|Publication number||US5417372 A|
|Application number||US 07/800,283|
|Publication date||May 23, 1995|
|Filing date||Nov 29, 1991|
|Priority date||Nov 29, 1991|
|Publication number||07800283, 800283, US 5417372 A, US 5417372A, US-A-5417372, US5417372 A, US5417372A|
|Original Assignee||Mcdonnell Douglas Corporation|
|Export Citation||BiBTeX, EndNote, RefMan|
|Patent Citations (8), Referenced by (6), Classifications (10), Legal Events (6)|
|External Links: USPTO, USPTO Assignment, Espacenet|
This invention relates to apparatus for mixing and spraying a mixture of the two parts of a resin system and a fiber onto a surface.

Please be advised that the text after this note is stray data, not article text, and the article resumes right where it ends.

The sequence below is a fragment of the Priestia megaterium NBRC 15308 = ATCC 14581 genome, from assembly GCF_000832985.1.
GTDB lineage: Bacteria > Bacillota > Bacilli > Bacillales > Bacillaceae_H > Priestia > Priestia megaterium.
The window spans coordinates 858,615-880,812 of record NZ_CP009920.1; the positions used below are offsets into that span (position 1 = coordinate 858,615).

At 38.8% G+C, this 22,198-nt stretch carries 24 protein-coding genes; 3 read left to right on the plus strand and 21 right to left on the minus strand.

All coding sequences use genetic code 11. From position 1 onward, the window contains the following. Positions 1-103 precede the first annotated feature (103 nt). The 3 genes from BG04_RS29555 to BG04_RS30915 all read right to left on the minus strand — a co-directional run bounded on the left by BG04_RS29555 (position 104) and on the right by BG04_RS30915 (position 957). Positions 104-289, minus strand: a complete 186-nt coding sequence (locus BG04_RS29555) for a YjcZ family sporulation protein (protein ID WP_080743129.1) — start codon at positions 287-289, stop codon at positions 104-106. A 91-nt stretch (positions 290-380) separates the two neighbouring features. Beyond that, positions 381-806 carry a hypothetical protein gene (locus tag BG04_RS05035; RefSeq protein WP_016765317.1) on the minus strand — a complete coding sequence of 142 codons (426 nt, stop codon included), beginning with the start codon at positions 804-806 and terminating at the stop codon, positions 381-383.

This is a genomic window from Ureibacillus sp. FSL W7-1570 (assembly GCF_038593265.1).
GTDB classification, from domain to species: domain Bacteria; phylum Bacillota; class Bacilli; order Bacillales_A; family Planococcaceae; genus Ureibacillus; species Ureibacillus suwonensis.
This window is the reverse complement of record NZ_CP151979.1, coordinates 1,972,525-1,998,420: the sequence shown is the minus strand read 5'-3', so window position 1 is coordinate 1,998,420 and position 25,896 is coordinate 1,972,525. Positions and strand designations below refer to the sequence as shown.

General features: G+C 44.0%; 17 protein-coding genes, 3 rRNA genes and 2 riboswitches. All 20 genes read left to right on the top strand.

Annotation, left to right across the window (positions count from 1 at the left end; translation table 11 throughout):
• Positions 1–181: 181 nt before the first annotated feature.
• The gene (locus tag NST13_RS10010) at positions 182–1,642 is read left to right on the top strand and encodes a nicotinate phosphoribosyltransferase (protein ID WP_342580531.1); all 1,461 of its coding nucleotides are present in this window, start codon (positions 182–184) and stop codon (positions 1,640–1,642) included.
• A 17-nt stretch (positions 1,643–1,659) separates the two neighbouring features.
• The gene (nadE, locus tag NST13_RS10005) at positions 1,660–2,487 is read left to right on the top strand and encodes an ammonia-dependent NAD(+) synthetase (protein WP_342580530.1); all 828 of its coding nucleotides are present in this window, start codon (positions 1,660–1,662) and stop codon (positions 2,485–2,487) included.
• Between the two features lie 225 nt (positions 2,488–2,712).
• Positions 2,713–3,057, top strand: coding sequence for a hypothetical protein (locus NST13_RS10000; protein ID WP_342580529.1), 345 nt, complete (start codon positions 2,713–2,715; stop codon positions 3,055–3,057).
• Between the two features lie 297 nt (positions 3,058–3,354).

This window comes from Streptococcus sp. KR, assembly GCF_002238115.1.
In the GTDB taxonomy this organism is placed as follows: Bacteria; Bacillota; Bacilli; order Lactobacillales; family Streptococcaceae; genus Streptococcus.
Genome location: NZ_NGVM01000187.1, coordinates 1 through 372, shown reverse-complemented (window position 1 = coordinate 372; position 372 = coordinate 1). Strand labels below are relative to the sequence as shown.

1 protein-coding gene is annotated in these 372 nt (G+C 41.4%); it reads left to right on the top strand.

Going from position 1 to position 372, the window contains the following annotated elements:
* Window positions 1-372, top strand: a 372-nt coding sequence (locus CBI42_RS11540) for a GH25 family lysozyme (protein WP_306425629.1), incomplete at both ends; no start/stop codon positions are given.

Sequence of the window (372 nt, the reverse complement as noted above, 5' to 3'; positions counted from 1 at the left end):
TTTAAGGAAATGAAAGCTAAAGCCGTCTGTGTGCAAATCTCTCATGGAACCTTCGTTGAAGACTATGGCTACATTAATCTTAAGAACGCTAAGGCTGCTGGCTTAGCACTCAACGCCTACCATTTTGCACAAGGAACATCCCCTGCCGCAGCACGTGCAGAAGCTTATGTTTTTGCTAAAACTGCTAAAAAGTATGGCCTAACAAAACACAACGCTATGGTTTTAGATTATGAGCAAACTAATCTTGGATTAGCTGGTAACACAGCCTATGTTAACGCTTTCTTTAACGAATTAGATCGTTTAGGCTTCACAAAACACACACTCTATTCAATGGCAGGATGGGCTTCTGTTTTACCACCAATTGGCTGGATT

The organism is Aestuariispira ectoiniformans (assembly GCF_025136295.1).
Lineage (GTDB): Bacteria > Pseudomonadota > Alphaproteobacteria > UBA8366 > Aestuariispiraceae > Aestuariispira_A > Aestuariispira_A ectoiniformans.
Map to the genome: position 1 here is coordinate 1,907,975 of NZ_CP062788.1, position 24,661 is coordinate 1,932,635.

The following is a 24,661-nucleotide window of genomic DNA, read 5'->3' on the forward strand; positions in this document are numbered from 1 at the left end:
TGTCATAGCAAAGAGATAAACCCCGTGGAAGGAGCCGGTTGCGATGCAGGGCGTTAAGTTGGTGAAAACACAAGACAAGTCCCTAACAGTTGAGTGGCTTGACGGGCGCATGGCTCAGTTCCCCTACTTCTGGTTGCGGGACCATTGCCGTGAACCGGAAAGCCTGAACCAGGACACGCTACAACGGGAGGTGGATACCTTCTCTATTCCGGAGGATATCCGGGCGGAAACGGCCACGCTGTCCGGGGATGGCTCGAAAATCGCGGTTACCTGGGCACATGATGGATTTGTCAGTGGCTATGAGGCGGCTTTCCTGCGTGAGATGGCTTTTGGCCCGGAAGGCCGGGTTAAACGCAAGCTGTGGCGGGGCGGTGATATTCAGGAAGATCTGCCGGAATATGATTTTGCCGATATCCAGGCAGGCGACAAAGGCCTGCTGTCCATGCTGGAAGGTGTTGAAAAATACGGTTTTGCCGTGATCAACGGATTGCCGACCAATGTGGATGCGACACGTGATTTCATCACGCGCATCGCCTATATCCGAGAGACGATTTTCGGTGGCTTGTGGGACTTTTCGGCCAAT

The art is replete with a variety of spray guns that can either be combined with, or have as integral subassemblies thereof, choppers to cut fiberglass roving into short lengths for combination with the sprayed on resin to form a fiberglass reinforced plastic layer. Reference can be made to U.S. Pat. No. 4,081,904 to Krohn, et al., which discusses several different types of such spray guns. However, these fibers do not need to be of precisely controlled lengths nor do they need to be of particularly uniform distribution in the resulting layer. Also, these sprayers combine the fibers with the resin after the two parts of the resin have been mixed and downstream of the exit nozzle of the spray gun. If a very fine fiber were to be introduced into the spray gun upstream of its internal mixing means, it would either clog the spray gun or break up the small fibers and randomize their length distribution in the resulting sprayed on layer. There is no known spray gun apparatus that can apply the resin/fiber system contemplated herein while retaining the desirable length distribution of the fibers in the applied layer.